Following what they saw as the bias of the media during the Korean and Vietnam Wars, the American military made a study of the weak points of the media, as of an enemy. In particular, they realized that the media’s concern to find the most interesting, up- to-date and spectacular news so that their channel would be viewed by large audiences was more important to them than their ‘watchdog’ role: ‘the larger the audience, the more they can charge for advertising’ (Fitzgerald). The media’s need for high ratings made them vulnerable to bargaining pressure, which the military exploited as any business interest would. War crimes and horrors were not to be shown, if the media wanted access to the international which would secure their audience ratings. The media’s capacity to present war as a big show was first realized (and managed) by British officials during the Falklands conflict. They knew that if the media were denied other alternatives than showing the official propaganda footage, they would use the propaganda rather than have nothing to broadcast. The British experience became the pattern for US military officials who set up a new, semi-formal code for US media and military relations. Following the Falklands pattern, military officials in charge of the Grenada, Panama and Gulf wars made it clear to media executives (through, for example such agreements as the Pentagon’s ten-page list of rules, revised in January 1991) that if they did not misbehave by revealing war crimes or US casualties they would have access to their military show and would make some profit. The deal suited both sides. CNN Executive Vice-President Ed Turner said:‘In the end, we are going to co-operate [with the US military]’ (Sukow, 1991) revealing his desire not to miss the chance to air the curious military show about to happen in the Arabian desert. However, it was not a show, it was a war. As a result, just as arguments for a non-military resolution were denied prominence, so too the unpleasant realities of the imposed military resolution, including the loss of human life, were hidden from a world-wide audience.

Conclusion

The military evolved tactics against the media to influence them as they had once influenced the military, began with the Korean War. Until the beginning of the end of the Vietnam War, the relations continued in the same pattern. Following the British example in the Falklands, the US military had their own model of media control in place before the Grenada invasion, and had made it more effective still for the Panama invasion. During the Gulf War, in the latest phase of these evolving tactics, there began a new level of almost overt commercial co-operation between the US military and the US mass media.

Today media and military planners work together on the battlefield. In the Gulf War, reflecting on the effort the broadcasting companies and other mass media put into advertising the war and attaining public support for it, we can say that correspondents seemed as if they were working as members of the army: the media functioned as a department of the military with the task of achieving public support for the victory. The co-operation between the army and news media succeeded. In the Gulf War, many reprehensible acts were committed by the US and its allies such as the bombing of civilian targets, including shelters and apartments, or concocting lies in order to make propaganda against the enemy seem legitimate. Sometimes this was even done by means of the President, George Bush. However, the war was legitimized in the eyes of the US public, and also in the eyes of many people all around the world.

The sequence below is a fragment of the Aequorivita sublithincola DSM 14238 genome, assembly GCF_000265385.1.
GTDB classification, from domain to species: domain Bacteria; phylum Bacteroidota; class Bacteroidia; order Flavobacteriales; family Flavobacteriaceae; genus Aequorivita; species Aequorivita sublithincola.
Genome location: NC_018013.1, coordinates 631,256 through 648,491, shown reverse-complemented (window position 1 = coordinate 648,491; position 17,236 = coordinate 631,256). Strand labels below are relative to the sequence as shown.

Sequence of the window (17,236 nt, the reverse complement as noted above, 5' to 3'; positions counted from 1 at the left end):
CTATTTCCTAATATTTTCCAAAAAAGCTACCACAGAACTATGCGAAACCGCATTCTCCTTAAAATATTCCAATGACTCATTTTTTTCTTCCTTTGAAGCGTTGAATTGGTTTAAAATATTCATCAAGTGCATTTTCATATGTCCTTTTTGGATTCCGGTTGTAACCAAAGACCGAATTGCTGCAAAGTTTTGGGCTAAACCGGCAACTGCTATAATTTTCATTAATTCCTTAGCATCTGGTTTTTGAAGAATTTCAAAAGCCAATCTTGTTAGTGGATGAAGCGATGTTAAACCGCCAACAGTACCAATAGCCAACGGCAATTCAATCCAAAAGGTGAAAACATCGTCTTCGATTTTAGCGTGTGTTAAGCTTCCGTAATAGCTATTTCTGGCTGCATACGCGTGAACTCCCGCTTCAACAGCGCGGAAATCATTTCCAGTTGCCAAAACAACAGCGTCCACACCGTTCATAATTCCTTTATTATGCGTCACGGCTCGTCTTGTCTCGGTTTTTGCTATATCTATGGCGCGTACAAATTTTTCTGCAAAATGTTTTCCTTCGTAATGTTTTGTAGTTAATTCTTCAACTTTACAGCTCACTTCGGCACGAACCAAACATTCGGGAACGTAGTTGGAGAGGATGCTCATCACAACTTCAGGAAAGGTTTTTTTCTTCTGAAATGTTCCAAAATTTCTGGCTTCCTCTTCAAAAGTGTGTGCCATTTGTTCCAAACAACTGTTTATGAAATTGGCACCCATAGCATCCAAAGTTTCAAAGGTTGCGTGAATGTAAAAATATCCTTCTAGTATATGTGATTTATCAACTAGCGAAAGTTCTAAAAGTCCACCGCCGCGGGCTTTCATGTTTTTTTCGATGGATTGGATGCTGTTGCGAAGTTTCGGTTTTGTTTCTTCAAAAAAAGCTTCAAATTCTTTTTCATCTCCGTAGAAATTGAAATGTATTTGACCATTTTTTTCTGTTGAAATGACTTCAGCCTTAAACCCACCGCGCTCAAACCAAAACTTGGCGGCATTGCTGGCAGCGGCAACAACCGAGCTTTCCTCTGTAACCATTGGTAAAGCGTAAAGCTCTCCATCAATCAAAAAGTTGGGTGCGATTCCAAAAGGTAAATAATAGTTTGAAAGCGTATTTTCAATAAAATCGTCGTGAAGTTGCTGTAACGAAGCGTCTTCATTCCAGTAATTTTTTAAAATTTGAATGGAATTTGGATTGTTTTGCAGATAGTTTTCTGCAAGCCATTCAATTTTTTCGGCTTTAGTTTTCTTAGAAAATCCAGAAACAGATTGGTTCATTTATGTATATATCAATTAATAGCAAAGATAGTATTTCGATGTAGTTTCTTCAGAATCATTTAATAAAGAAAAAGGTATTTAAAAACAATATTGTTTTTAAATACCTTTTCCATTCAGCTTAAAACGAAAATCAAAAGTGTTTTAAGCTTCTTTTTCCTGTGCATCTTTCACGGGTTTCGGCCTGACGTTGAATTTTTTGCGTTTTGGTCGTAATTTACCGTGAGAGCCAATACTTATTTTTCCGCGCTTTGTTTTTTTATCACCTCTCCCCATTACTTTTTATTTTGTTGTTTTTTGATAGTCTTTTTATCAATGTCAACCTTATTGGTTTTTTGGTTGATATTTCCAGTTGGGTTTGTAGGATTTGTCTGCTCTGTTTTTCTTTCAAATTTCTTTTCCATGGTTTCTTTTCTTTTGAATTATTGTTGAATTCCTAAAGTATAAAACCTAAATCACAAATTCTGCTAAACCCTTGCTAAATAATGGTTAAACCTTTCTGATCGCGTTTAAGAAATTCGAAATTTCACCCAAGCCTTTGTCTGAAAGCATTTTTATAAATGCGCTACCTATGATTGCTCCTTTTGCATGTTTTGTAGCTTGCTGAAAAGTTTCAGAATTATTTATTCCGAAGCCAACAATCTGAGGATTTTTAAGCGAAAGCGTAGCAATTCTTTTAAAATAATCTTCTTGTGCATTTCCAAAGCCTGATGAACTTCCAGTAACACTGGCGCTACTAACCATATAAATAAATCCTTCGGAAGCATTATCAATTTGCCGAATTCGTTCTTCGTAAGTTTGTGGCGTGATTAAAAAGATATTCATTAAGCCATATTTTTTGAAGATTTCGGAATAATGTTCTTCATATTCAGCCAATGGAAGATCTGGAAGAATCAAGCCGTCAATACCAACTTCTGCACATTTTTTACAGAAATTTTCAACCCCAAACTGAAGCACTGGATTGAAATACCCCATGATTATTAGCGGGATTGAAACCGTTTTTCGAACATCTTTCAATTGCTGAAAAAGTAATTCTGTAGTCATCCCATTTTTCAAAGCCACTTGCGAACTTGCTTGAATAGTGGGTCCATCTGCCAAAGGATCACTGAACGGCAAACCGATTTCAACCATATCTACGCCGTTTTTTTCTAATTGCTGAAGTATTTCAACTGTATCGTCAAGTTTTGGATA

In the past, the relationship between the military and the media was not so close. For the sake of getting good and interesting coverage, in many cases, the media harmed the aims of the military by exposing their failures or wrong actions, such as in the Vietnam War. In response, military and government offices increased censorship and stopped media access to military and governmental sources. After a long struggle and animosity between the media and the military, they appear to have become wholly reconciled in a mode of co-operation beneficial for both sides: exciting coverage and an international audience for the media and unquestioning public support for the military and government policies. Today the media, knowingly or unknowingly, function as the US Army’s PR agent, and in return the military gives them an important and exciting international event to report, which everyone is curious to see: war.

References:

FITZGERALD, J. (1995) ‘Aesthetics & Media Criticism’. Lecture in Emerson College, Media Criticism Aesthetics course, January 19.
JENSEN, C. (1993) The News That Didn’t Make the News and Why, The 1993 Censored Year Book, Sheburne Press.
KARNOW, S. (1984) Vietnam: A History. The first Complete Account of Vietnam at War, Penguin Books, New York, NY, p.23.
LEE, R. S.H. (1978) ‘Early Korean War Coverage’, Journalism Quarterly, 55, pp.789fl93.
MARTINI, L. Director. Lines in the Sand. Griffin-Wirth Assoc. c.1991.
SHARKLEY, J. (1991) Under Fire, The Centre for Public Integrity, pp.614.
SUKOW, M. R. (1991) ‘The Storm and the Eye’, Broadcasting, January 14.

Pin It
© Blue Dome Press. All rights reserved. No part of this publication may be reproduced, distributed, or transmitted in any form or by any means, including photocopying, recording, or other electronic or mechanical methods, without the prior written permission of the publisher, except in the case of brief quotations embodied in critical reviews and certain other noncommercial uses permitted by copyright law.
Subscribe to The Fountain: https://fountainmagazine.com/subscribe